Amid escalating political turmoil and violence in Libya many foreign companies are shutting up shop and evacuating workers.
Workers flee Libya as uprising escalates
The unprecedented challenge to Muammar Qaddafi's 41-year rule has led to a mass exodus of foreign companies that came to participate in Libya's oil boom. Libya has the largest proven oil reserves in Africa at more than 44 billion barrels and produces about 1.5 million barrels a day.
"The whole industry will probably shut within days," said a trading strategist with a major European oil company that operates oilfields in Libya.
Eni, the Italian oil and gas outfit with operations in 77 countries, said on Tuesday it was repatriating employees and their relatives and had "temporarily suspended" some of its Libyan operations.
Like other foreign energy companies, Eni won exploration and production contracts in the country following the lifting of sanctions by the UN and US in 2003 and 2004.
The sanctions were scrapped in response to Libya's abandonment of programmes to make weapons of mass destruction and its compensation of victims of the Pan Am 1988 Lockerbie bombing.
Spain's Repsol has also halted production, according to a report on Tuesday, joining Suncor Energy of Canada, Total of France, Royal Dutch Shell and Siemens in scaling back or shutting down production and evacuating staff. Wintershall, a unit of Germany's BASF, has also shut down and moved people out.
The shut-down of oil and gas production in Libya and a halt to exports to key European markets has sent oil prices soaring to more than two-year highs in recent days.
Brent crude oil futures for April delivery rose US$4.57 to a high of $110.35 on the ICE Futures Europe exchange in London, breaking a two-and-a-half year high. In New York, the US benchmark price rose $2.55 to $97.97 a barrel.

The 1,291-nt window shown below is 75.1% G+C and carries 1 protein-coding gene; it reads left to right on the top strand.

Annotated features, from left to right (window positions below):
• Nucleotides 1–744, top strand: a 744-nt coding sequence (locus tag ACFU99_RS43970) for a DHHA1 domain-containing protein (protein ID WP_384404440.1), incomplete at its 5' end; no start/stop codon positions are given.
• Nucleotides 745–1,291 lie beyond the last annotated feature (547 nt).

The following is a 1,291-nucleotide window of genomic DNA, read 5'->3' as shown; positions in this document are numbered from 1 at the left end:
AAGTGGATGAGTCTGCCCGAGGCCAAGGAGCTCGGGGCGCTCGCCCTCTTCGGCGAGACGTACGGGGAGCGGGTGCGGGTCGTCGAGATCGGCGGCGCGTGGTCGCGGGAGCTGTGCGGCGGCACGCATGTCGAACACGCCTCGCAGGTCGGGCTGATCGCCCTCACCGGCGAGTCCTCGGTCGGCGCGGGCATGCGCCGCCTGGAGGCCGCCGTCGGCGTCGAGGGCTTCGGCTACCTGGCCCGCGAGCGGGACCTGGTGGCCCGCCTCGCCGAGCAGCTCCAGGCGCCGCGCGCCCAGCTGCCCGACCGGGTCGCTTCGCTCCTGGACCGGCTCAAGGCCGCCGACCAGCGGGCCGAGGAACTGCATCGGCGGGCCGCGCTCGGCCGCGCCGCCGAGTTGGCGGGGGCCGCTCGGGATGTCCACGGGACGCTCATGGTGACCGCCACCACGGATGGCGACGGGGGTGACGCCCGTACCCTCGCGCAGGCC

OMV, the Austrian oil and gas group partly owned by the Abu Dhabi Government, could be heading for a full production shut-down as it pulled staff out.
"We are evaluating the situation. We cannot say at the moment how production is developing exactly," the chief executive, Wolfgang Ruttenstorfer, told a news conference. "It is going down sharply. We do not rule out that it could come to a complete stop for a period of time."
Foreign companies in other industries have also been affected. They include Royal Bam, a Dutch construction and maintenance company, and Yara, a Norwegian fertiliser company that closed Lifeco, its Libyan joint venture.
Yet despite the rush to evacuate workers and secure their safety, some foreigners remain stuck in the country and are appealing to their governments to get them out.
James Coyle, a British oil worker, told the BBC yesterday he was among 300 people trapped at a desert camp in the east of the country and surrounded by armed villagers who were ransacking workers' quarters.
"We are living every day in fear of our lives as the local people are armed," he said, appealing for help from the British government.
A long list of countries, including the UK, have started evacuating their citizens from Libya. David Cameron, the British prime minister, yesterday said Libya was "very dangerous" and that his government was working "flat out" to get people out. The UK sent a charter plane to Libya yesterday as part of a mission to rescue more than 300 British citizens stranded there, according to a BBC report.
As the Libyan exodus proceeds, many foreign companies are reportedly having trouble reaching staff members still in the country. Phone lines are mostly down, and internet service is sporadic. A Dubai-based employee at Lerco, a joint venture between Dubai's Trusta and the Libyan National Oil Corporation that runs a refinery called Ras Lanuf, said communication had been difficult.
"Since the morning I'm trying to get in touch with them but I'm not able to get through," he said on Tuesday. "I'm trying to get in touch on mobile, on landline, but I can't get through."
Attempts to reach the company's executives in Libya yesterday were unsuccessful. Calls to Ali Zoubi, Lerco's human resources director, were met with either busy signals or messages saying calls could not be completed.